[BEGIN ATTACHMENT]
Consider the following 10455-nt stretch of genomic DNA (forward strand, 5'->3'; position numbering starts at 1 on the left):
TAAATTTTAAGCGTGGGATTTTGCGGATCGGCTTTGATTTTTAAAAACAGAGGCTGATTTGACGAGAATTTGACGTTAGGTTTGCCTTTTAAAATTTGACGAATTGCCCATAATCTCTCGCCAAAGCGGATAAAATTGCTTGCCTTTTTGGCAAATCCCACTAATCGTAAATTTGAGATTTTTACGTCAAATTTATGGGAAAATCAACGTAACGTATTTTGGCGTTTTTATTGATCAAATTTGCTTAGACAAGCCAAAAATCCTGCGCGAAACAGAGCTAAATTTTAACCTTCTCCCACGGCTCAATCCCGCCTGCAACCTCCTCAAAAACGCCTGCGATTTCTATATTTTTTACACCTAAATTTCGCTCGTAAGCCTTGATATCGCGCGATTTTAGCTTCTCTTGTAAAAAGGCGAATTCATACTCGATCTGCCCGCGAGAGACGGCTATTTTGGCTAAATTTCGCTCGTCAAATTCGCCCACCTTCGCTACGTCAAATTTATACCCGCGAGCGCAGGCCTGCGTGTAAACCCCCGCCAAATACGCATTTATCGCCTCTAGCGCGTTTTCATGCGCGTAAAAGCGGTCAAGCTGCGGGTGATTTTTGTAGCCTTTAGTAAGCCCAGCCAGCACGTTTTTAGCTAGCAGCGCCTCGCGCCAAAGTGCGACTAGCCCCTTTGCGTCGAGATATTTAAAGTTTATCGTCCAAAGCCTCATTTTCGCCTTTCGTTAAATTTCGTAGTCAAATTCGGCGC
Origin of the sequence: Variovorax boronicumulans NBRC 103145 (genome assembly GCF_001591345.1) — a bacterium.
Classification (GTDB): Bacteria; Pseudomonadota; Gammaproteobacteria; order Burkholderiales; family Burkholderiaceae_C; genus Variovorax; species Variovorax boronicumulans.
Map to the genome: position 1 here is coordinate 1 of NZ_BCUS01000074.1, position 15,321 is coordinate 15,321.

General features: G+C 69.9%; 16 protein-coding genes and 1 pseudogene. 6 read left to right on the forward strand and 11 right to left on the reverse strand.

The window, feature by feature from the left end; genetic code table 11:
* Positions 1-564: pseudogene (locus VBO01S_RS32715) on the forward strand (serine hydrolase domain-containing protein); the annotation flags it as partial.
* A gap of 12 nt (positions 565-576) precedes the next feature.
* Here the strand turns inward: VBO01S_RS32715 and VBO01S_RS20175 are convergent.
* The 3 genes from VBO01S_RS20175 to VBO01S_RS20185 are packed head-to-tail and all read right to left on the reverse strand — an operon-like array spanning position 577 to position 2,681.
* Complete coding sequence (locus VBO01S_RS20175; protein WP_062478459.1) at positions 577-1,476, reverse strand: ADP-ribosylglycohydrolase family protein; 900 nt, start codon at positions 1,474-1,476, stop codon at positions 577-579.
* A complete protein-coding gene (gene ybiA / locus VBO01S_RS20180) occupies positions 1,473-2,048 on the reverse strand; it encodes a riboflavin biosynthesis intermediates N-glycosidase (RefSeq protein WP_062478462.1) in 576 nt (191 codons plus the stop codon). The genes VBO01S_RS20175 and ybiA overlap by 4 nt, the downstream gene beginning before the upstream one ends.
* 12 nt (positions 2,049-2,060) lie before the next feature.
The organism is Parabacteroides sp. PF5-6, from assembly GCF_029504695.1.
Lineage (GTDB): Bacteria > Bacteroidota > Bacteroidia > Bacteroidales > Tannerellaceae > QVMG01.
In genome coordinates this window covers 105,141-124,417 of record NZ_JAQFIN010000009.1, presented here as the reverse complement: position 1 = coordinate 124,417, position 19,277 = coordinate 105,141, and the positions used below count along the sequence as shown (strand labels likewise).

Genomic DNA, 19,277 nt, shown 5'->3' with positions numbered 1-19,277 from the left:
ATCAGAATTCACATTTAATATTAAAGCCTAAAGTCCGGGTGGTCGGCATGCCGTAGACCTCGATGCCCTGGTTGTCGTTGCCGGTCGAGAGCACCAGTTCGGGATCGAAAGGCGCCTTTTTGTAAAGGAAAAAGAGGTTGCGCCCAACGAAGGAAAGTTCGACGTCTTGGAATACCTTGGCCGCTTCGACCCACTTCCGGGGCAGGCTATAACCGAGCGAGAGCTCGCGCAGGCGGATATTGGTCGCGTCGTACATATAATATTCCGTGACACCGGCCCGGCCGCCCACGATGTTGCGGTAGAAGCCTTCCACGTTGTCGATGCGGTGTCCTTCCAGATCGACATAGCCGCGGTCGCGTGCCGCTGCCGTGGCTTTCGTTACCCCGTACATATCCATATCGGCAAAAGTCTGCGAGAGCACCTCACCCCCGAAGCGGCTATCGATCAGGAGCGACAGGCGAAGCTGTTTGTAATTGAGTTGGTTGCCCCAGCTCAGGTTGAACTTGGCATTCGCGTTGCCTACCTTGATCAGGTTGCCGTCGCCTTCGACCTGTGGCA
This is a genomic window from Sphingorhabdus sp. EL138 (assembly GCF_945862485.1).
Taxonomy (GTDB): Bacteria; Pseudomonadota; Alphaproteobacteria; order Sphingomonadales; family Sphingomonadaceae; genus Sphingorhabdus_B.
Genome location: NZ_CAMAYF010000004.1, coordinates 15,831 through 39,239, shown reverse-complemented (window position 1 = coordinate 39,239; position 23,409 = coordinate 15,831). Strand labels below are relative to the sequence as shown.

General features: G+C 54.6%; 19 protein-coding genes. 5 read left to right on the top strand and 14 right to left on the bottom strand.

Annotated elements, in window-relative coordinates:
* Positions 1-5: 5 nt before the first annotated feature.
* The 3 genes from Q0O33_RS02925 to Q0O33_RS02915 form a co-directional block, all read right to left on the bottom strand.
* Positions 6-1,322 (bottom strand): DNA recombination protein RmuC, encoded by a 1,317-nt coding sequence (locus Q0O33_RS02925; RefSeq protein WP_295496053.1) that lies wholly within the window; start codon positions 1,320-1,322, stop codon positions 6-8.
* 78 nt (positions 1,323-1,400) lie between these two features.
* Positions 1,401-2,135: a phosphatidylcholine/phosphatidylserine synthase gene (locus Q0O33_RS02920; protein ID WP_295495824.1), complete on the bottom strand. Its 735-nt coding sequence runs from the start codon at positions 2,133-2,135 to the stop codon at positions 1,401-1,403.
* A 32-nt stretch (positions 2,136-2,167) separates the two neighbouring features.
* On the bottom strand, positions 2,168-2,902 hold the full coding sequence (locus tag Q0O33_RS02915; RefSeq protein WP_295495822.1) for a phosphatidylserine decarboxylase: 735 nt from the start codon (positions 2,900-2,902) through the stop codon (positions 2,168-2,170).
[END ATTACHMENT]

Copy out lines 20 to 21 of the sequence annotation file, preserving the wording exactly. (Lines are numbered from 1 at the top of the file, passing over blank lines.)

This is a genomic window from Sphingorhabdus sp. EL138 (assembly GCF_945862485.1).
Taxonomy (GTDB): Bacteria; Pseudomonadota; Alphaproteobacteria; order Sphingomonadales; family Sphingomonadaceae; genus Sphingorhabdus_B.